Wednesday, 10 July 2002
Brian Stableford: The Cassandra Complex (2001)
Review number: 1105
Following his well received trilogy about the search for a way to bring immortality to the human race, Stableford has now written a prequel. The early advances in this endeavour in his future history came from research to counter the bio-engineered diseases released in the Plague Wars which end some decades before Inherit the Earth, the first of the trilogy. The Cassandra Complex is set at around the beginning of these wars, as the nations of the West watch the progress of "hyperflu" across the world towards them.
The Cassandra Complex has a similar form to the first two novels, also concerning the investigation into a crime among those involved with longevity technology. Lisa Frieman is both a police officer (in forensics) and a biological researcher with connections to the distinguished Morgan Miller (bizarrely misnamed on the jacket synopsis as Jordan Miller). The story starts when she is woken by the sound of intruders in her home, part of a concerted set of attacks which include the kidnapping of Miller and the destruction of a huge experiment. Mouseworld consists of hundreds of thousands of mice in a maze of connected cages intended to see if their strategies for survival might suggest ways for human beings to cope with the overpopulation crisis (which makes their destruction seem a strangely motiveless crime as the approaching war seems certain to solve this problem in a much more drastic way).
Lisa Freeman is intensely involved in the investigation, due to her combined roles of policewoman, biology expert and Miller's closest friend (and former lover) as well as being a peripheral victim. She is not entirely believable, but it is nice to see a central character who is rather more elderly than usual in science fiction.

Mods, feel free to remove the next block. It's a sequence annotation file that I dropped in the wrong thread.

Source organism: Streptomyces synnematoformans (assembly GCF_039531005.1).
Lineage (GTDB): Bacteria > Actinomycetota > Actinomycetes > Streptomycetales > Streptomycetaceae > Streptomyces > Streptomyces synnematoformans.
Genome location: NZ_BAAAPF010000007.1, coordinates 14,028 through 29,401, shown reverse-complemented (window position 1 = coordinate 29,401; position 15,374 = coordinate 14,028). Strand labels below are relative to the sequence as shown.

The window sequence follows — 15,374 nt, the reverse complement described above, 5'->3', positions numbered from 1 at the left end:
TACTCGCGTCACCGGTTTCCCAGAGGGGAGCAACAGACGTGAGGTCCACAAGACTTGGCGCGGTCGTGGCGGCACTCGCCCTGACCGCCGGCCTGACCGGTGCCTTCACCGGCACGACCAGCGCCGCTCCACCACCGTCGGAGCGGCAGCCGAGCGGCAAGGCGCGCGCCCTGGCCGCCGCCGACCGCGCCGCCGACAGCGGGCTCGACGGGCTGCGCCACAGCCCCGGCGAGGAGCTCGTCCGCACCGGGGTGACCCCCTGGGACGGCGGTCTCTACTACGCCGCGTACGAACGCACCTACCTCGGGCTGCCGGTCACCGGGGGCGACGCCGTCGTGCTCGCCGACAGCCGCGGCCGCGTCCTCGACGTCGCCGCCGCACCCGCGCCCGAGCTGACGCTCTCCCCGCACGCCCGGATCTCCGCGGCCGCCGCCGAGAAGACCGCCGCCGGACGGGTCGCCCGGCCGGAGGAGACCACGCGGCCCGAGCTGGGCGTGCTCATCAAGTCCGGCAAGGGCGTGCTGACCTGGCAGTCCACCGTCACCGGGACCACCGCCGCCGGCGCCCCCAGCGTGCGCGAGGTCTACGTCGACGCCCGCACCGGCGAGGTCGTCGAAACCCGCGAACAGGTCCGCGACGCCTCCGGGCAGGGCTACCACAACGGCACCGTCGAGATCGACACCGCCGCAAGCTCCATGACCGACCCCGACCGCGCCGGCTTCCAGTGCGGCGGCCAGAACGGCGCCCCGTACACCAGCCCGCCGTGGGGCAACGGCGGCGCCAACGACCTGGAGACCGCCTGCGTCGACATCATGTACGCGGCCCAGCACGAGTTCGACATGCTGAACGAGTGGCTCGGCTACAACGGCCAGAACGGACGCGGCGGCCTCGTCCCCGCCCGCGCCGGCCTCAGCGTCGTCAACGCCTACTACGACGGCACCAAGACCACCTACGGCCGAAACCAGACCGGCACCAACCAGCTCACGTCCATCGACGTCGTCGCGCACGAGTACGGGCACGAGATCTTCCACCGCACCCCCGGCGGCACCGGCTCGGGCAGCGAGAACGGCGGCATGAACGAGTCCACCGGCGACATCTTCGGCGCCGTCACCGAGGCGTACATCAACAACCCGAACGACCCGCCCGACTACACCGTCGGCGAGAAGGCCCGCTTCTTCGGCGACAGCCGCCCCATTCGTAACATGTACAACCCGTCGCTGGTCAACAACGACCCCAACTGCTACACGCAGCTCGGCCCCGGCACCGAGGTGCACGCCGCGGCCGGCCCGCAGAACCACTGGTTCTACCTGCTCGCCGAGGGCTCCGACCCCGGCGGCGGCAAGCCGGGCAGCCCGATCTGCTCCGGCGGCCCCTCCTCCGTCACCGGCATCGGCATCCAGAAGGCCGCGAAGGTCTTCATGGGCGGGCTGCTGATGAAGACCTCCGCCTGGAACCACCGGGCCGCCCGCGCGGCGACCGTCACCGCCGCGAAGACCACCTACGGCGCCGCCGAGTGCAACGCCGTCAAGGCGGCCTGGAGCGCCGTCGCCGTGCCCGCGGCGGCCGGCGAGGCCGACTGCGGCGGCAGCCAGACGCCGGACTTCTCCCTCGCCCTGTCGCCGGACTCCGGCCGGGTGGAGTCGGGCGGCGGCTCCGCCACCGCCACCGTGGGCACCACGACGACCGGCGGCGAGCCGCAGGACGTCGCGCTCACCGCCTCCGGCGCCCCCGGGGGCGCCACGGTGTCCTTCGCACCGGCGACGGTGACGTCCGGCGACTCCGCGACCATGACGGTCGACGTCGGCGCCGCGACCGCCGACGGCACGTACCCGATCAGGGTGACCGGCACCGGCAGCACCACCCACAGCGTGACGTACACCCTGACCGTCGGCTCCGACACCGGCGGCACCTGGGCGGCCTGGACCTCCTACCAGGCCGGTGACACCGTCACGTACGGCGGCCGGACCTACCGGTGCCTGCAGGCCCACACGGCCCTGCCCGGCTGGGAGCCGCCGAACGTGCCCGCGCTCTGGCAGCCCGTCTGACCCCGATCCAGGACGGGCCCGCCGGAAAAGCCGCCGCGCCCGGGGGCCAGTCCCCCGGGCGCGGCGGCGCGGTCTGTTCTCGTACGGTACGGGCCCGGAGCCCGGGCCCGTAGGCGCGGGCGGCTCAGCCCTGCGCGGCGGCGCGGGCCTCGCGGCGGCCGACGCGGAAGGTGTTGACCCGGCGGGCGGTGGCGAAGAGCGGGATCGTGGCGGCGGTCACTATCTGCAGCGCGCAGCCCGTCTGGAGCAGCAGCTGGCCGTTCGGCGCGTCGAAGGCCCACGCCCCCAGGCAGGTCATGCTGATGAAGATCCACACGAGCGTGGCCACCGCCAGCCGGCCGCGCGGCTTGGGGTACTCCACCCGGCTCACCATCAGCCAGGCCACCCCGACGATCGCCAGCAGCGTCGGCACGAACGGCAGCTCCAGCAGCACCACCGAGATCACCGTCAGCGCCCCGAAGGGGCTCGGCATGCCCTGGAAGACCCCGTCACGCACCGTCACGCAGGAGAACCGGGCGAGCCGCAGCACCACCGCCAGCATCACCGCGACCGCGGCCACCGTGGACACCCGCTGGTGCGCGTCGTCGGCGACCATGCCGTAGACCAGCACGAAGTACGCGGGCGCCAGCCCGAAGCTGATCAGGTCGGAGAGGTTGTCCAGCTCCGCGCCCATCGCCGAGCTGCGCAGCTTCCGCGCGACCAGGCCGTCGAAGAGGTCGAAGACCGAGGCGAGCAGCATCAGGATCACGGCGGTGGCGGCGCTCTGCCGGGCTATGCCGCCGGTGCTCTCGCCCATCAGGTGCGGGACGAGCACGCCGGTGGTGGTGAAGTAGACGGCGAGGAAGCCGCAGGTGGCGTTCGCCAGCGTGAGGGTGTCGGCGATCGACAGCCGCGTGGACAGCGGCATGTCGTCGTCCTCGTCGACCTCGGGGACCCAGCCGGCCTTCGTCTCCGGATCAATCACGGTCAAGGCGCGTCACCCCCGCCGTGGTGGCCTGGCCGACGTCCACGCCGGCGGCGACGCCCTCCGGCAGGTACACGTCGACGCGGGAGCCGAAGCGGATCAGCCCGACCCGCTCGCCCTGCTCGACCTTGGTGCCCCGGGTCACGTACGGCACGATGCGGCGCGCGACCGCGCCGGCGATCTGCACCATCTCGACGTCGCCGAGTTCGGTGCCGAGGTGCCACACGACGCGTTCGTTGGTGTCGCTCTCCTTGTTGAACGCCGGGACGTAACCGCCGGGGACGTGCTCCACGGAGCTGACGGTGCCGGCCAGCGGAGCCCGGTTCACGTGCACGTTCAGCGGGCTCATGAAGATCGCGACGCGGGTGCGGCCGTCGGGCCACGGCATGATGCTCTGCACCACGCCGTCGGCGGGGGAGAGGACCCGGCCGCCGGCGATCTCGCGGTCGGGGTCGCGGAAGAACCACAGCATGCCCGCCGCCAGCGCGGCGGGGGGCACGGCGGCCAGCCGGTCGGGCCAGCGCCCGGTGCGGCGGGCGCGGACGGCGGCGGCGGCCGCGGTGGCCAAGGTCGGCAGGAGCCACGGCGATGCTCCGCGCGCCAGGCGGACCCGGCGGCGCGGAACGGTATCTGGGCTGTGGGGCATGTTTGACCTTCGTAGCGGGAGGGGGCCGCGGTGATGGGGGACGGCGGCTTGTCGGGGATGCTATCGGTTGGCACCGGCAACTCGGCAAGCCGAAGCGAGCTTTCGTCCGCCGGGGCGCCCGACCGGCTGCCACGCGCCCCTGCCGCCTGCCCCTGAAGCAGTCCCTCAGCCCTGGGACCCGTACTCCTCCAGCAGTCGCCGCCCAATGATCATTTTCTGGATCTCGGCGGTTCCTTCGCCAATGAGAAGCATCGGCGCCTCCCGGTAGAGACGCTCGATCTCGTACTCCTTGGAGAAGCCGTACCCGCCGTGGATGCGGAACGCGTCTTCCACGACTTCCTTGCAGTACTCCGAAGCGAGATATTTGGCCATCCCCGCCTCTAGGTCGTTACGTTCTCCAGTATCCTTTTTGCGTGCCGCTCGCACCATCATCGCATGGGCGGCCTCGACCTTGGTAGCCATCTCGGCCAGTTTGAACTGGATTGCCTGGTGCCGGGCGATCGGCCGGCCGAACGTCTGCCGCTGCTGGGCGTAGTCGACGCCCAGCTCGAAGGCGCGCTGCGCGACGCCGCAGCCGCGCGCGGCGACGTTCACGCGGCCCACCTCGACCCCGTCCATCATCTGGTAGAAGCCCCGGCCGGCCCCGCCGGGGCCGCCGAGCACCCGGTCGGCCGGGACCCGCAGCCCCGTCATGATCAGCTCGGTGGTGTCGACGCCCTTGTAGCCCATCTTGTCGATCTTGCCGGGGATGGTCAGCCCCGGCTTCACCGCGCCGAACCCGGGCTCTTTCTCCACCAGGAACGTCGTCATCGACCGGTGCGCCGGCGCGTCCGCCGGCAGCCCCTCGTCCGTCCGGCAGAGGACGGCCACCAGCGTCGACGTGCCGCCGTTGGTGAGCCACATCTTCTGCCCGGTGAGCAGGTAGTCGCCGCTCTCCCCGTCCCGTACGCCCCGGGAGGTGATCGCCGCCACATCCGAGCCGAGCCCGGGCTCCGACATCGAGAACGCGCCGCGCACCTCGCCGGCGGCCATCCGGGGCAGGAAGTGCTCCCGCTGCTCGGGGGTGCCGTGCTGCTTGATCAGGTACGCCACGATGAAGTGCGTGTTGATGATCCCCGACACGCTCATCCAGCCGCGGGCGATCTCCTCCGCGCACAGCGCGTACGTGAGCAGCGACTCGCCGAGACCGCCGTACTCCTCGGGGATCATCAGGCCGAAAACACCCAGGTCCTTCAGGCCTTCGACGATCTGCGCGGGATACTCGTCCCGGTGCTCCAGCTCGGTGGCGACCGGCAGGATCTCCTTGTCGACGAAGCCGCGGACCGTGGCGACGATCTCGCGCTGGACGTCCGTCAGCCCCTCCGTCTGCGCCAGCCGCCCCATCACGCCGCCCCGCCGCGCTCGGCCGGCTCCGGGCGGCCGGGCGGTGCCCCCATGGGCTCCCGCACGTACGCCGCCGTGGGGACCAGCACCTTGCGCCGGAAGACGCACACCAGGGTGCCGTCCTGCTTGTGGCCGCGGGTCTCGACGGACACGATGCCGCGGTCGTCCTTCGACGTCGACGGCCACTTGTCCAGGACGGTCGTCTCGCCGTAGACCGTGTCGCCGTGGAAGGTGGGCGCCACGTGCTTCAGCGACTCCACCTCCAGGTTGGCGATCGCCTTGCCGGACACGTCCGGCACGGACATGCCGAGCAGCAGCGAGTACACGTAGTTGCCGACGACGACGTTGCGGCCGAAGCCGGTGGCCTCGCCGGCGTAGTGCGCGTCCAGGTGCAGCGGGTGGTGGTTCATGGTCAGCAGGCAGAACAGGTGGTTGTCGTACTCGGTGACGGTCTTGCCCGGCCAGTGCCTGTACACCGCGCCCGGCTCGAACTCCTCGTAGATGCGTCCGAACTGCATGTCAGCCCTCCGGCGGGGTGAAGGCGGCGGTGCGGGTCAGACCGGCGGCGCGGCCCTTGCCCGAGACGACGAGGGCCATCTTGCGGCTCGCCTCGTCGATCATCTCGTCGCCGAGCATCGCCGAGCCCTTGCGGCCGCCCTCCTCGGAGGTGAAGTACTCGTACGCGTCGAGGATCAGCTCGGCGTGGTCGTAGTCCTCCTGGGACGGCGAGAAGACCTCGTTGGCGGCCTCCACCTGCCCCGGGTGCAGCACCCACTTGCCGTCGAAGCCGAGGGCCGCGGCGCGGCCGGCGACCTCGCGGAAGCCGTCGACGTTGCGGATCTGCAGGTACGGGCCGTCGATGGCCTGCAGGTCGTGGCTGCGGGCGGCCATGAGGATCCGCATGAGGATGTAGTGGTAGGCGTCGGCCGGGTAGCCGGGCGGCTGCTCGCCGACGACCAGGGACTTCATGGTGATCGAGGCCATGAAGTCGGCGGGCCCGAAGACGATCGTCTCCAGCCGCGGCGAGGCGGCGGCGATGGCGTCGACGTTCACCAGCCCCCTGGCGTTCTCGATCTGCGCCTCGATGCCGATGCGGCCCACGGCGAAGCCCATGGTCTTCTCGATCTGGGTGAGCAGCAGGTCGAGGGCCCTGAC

Nanotechnology and biological engineering are hot topics in science fiction at the moment, and most of the stories they have inspired are set far enough in the future that current controversies about genetic manipulation can be ignored. (The trilogy itself is one example of this.) It allows a writer to explore ideas about what might be done with this sort of technology in a way that the moral issues make impossible in a more contemporary setting. Here, though, Stableford is writing about the near future, the main part of The Cassandra Complex being set in around 2040 with flashbacks to as early as 1999. Thus, Stableford has different concerns here; The Cassandra Complex is not about what could be done with the genetic techniques of the future but rather the dramatic potential of today's concerns about overpopulation, animal experimentation, cloning, biological warfare and the potential for accidental or deliberate release of harmful material. Except on the most obvious of these issues, Stableford seems to want to sit on the fence, not offending anyone (there are, of course, few who would argue that the development of biological weapons is a good thing; the most positive reasons anyone can come up with is to claim it is necessary in the world in which we live). The controversies do give the story a currency which is lacking from the more abstract speculations, though I would expect characters actually involved in biological research to have stronger opinions about the issues than Stableford actually gives them. To make them discuss the issues would, however, add more explanation and argument to a novel already rather overburdened with them.
Before the industrial revolution, most of the potential disasters faced by human societies were biological and ecological (plagues and famines). Then technological disasters seemed uppermost in the mind of the public (nuclear war); but now we have a combination of the two. The constant prediction of disaster is what gives the novel its title, the Cassandra complex being what is suffered by those who predict disaster but are ignored, a prime example being those concerned with the problems of overpopulation.
It is the characterisation which means that The Cassandra Complex doesn't quite live up to the standards set by the other three novels; it contains interesting ideas, and a good (and quite difficult) puzzle. It is certainly enough to make me keen to read Stableford's next novel.